What To Do When A Property Won’t Lease?
The rental market is ever-changing and is often wrongly aligned with the sales market. The expectation is that if interest rates are low, the property market is booming and therefore the rental market must be booming. This is a very common misconception amongst property investors.
Our primary job in leasing is to coach Landlords through changing market conditions to help them make the right decisions.
Think of the rental market like the stock market – prices rise and fall. If you had shares worth $85 a share and called your broker to demand they sell them at $100 per share, what do you think they would tell you? So why, as PM’s, are we so afraid to give firm advice on rent based on evidence that we collect?
Property Managers can take an active role in educating investors on what the market is doing and why. When we pass on this knowledge we will see a shift from reactive pricing to proactive pricing. Gone are the days where we merely provide a rent collection service. At Real Estate Dynamics, we see evidence that the majority of lost managements walk out the door due to poor leasing strategies and little or no communication with Landlords.
Presenting your investors with relevant content about their investment property is not only an effective way to educate them, it is also a great way to market your existing sales properties as potential investments to your database of known property investors.
Too often media articles report ‘vacancy rates – the lowest they have been in years’; ‘rents soaring’ and ‘rental home shortages’. These can be very misleading and contradict the fact that Agencies have rental properties on their books that are screaming out for Tenants.
As industry professionals we know that leasing a property comes down to supply and demand and two very simple facts: Price and Presentation.
If a property isn’t leasing it’s usually due to one of these factors.
When a property is vacant for any length of time, owners become nervous about not receiving rental income and Property Managers expend time and energy on letting a property without any financial return for their hard work.
Remember that when speaking with Investors, confidence in how you communicate and facts on what you communicate, play an important part in building credibility and trust. An investor is paying you for your professional opinion. You are the expert – don’t forget that.
So – What do we need to consider, and what can we do when we are having problems renting a property?
Some tips to consider:
- Put a new price on it based on your research and market knowledge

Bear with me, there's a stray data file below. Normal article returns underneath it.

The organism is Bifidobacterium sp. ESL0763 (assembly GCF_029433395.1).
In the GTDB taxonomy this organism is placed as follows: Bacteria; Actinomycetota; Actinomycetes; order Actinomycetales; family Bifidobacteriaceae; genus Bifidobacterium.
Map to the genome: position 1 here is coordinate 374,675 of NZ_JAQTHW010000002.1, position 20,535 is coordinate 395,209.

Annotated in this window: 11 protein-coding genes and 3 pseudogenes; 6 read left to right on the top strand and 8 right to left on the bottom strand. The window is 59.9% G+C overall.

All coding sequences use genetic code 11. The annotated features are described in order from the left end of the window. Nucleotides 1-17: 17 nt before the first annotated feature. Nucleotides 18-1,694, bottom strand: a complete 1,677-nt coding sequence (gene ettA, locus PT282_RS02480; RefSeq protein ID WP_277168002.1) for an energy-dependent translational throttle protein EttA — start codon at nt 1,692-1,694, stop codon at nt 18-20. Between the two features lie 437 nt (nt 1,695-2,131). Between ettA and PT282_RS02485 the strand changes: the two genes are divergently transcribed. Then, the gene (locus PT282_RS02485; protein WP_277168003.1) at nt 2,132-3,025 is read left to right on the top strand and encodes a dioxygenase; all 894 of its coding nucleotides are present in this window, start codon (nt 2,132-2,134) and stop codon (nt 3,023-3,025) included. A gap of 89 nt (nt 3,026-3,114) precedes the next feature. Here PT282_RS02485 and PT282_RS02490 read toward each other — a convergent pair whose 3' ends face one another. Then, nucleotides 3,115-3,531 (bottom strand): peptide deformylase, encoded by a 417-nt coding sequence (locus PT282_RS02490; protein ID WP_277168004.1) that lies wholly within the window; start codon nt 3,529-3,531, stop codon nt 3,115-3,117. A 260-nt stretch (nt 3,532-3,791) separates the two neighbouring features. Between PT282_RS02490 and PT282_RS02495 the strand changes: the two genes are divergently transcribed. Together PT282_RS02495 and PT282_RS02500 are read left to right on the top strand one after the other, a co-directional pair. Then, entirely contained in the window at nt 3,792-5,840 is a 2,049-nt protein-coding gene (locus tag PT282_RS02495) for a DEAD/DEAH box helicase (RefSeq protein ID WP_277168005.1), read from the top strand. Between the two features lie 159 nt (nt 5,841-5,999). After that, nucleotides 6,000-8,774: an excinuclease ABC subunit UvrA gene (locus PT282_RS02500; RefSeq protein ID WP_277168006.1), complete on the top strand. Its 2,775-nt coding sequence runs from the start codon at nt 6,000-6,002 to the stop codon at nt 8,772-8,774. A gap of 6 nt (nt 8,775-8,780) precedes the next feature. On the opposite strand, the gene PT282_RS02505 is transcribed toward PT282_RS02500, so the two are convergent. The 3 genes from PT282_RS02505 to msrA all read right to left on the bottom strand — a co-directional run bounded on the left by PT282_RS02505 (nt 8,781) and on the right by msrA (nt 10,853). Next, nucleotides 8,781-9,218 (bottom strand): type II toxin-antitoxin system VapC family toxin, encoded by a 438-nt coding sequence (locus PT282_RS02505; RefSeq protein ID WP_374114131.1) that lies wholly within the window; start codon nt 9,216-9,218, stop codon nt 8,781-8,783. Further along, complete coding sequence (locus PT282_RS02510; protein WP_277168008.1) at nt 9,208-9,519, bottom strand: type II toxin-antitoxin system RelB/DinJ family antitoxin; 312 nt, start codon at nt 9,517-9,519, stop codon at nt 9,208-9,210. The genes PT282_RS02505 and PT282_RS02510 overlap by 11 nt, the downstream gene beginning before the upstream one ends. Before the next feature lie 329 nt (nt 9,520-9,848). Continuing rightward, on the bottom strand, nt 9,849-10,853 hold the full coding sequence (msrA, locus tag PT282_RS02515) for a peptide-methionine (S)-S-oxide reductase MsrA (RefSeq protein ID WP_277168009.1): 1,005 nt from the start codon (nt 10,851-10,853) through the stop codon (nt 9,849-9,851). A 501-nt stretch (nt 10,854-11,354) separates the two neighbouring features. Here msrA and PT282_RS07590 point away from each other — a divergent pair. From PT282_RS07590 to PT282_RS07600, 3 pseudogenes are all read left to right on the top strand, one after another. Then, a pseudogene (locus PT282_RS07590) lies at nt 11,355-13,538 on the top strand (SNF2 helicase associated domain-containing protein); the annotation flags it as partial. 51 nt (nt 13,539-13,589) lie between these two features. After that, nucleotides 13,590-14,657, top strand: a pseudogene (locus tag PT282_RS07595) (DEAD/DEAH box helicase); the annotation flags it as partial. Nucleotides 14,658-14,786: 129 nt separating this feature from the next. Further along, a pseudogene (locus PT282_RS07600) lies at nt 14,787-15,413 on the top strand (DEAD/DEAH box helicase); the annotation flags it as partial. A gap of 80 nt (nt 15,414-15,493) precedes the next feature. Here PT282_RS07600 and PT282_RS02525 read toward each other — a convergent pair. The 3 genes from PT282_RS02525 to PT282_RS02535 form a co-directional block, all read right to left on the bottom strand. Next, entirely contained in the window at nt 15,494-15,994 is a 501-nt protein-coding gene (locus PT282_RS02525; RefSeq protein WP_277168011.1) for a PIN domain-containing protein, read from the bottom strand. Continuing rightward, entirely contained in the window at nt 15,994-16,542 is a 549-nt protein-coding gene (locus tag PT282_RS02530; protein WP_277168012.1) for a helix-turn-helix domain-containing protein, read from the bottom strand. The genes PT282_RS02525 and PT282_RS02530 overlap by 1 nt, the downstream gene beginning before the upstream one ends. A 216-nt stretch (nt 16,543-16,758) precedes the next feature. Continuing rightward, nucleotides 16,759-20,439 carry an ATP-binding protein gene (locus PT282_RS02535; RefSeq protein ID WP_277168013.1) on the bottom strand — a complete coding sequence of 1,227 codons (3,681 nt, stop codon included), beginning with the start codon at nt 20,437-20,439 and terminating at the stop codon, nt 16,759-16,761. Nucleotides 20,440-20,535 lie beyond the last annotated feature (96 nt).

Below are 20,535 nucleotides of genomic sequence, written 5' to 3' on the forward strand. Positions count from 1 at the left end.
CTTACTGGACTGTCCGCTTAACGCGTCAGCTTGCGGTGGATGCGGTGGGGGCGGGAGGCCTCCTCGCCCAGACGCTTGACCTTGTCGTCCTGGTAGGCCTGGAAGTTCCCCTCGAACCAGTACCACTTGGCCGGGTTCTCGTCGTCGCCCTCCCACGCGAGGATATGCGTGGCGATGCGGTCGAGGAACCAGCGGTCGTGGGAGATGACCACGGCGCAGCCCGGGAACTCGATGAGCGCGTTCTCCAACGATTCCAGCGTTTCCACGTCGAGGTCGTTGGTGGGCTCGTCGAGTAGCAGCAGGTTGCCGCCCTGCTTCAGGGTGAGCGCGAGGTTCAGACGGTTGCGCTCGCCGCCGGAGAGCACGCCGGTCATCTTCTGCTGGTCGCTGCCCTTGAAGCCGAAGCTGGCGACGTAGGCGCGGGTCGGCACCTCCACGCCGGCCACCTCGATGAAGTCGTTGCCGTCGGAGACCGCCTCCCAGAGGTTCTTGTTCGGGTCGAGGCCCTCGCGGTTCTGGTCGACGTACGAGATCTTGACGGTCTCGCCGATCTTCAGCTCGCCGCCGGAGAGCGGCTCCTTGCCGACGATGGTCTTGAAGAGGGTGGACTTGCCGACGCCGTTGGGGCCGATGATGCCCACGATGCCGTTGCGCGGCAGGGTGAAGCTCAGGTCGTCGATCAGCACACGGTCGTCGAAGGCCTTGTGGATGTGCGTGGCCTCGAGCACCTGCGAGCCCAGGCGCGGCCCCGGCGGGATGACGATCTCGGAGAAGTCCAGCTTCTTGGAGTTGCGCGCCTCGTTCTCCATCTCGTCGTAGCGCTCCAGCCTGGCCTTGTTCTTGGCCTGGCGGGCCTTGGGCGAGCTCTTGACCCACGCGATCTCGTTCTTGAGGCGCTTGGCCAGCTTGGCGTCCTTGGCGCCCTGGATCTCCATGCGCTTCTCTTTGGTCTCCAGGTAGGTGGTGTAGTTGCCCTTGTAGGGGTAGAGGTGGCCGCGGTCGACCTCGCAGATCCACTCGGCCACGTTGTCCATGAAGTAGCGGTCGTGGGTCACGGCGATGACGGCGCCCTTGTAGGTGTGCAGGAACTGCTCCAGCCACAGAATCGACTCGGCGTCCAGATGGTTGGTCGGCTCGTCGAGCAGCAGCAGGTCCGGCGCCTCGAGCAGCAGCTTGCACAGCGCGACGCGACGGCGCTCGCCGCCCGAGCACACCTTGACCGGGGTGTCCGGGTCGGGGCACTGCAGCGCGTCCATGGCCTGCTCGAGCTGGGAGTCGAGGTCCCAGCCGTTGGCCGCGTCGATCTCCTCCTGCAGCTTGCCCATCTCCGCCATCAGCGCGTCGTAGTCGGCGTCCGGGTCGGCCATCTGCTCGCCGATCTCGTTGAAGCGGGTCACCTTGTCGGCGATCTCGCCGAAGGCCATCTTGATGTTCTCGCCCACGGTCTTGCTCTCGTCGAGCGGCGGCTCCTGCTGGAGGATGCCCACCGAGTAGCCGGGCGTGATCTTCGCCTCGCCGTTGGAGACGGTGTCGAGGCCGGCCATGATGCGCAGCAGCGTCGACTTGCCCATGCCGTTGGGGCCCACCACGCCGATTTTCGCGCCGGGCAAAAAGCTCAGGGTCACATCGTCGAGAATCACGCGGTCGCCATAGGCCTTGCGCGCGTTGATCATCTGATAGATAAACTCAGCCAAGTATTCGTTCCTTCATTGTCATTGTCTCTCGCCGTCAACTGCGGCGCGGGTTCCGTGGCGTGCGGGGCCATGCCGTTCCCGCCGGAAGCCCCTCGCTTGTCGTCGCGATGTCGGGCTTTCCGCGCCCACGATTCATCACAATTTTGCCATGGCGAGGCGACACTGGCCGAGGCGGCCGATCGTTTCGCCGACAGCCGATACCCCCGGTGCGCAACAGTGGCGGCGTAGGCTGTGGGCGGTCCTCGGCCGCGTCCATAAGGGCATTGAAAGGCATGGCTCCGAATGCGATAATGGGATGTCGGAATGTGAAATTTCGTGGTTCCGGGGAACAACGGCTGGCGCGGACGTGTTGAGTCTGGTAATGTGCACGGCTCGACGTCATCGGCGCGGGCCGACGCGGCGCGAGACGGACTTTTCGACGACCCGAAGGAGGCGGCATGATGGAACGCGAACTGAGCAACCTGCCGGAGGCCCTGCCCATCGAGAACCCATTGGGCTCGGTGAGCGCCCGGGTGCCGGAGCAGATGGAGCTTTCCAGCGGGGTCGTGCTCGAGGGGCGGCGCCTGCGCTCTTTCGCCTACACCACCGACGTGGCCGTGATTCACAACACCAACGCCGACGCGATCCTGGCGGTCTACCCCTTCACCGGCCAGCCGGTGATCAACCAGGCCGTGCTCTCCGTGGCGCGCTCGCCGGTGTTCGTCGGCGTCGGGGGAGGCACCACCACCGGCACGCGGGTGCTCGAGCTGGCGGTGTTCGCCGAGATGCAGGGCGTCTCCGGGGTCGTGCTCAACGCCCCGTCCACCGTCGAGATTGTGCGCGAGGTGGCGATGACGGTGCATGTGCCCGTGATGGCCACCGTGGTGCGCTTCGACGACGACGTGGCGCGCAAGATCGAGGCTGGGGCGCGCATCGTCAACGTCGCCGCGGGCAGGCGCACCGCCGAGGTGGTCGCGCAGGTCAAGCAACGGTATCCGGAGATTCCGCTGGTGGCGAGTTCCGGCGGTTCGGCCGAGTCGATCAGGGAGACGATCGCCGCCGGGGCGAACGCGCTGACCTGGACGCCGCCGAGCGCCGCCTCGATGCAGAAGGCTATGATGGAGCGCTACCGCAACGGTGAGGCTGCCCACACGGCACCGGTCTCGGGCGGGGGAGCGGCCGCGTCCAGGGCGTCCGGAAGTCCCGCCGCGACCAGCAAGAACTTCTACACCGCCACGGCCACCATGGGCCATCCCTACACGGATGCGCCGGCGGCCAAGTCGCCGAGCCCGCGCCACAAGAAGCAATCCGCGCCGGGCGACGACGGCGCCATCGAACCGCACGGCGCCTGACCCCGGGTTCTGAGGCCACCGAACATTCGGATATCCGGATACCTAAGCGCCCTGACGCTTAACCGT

- Remember to get lawns mowed and spot cleaning done if the property is empty for a period of time
- Don’t discard good rental applications – put them into another property where possible
- Build a network system with your local agencies, refer great prospective Tenants personally and encourage them to do the same
- Offer a rent-free period or a gift voucher to attract Tenants – carefully consider if a new rent price would be more effective
- Use professional photos that showcase your properties in the best possible way
- Regularly change the advertisement and photos around
- Be creative about where you advertise. Consider advertising through your local universities and schools – perhaps you could align with your local school to feature in their regular newsletter?
- Talk to businesses in your area that might be a source of Tenants and provide them with regular, updated stocks of brochures or rental lists – e.g. Migration Agents; Recruitment Companies, Storage Companies and Home Removalists
- Maintain a prospective tenant database
- Offer your Investors clear comparisons on how marketing can make a huge difference
- Provide Landlords details of properties that you have leased –this will help them see why another property may have leased before theirs
- Offer to cover the cost of upgrading to a premium listing – again, be careful that the property is priced correctly otherwise this may not be effective
- Be proactive, often we have a number of weeks’ notice before a property becomes available – use this time wisely!
- Discuss possible improvements to the property that will add to its appeal eg. Air conditioning
- Talk numbers, if the property sits vacant for 1 week you lose $X, if we drop the price and lease next week you lose $X.
- Talk about selling! Knowing what you know now, would you have purchased this property again? Perhaps it’s time to invest your money elsewhere?
- Get strategic about when to hold an open home, after regular work hours or during lunch breaks is a great idea and may improve interest
- Think outside the box! Consider using videos and/or floor plans. Do something that other agents are not.
- Promote the fact that you have excellent Landlords, show that you provide an excellent service to your Tenants
- Encourage your Landlords to consider pets
- Make it easy to apply for property – ensure your application form is on your website
- Ask for feedback at your open homes and pass it on to the Landlord
- Use your social media page to attract prospective Tenants not just to market your sales property
It is vital to get the very first open for inspection right, this is where you are capturing people who have sifted through all the old listings and disregarded them – they are hot prospects.
If the property is tenanted, encourage your Tenant to present the property well and consider sending them a small token of appreciation for their cooperation and assistance.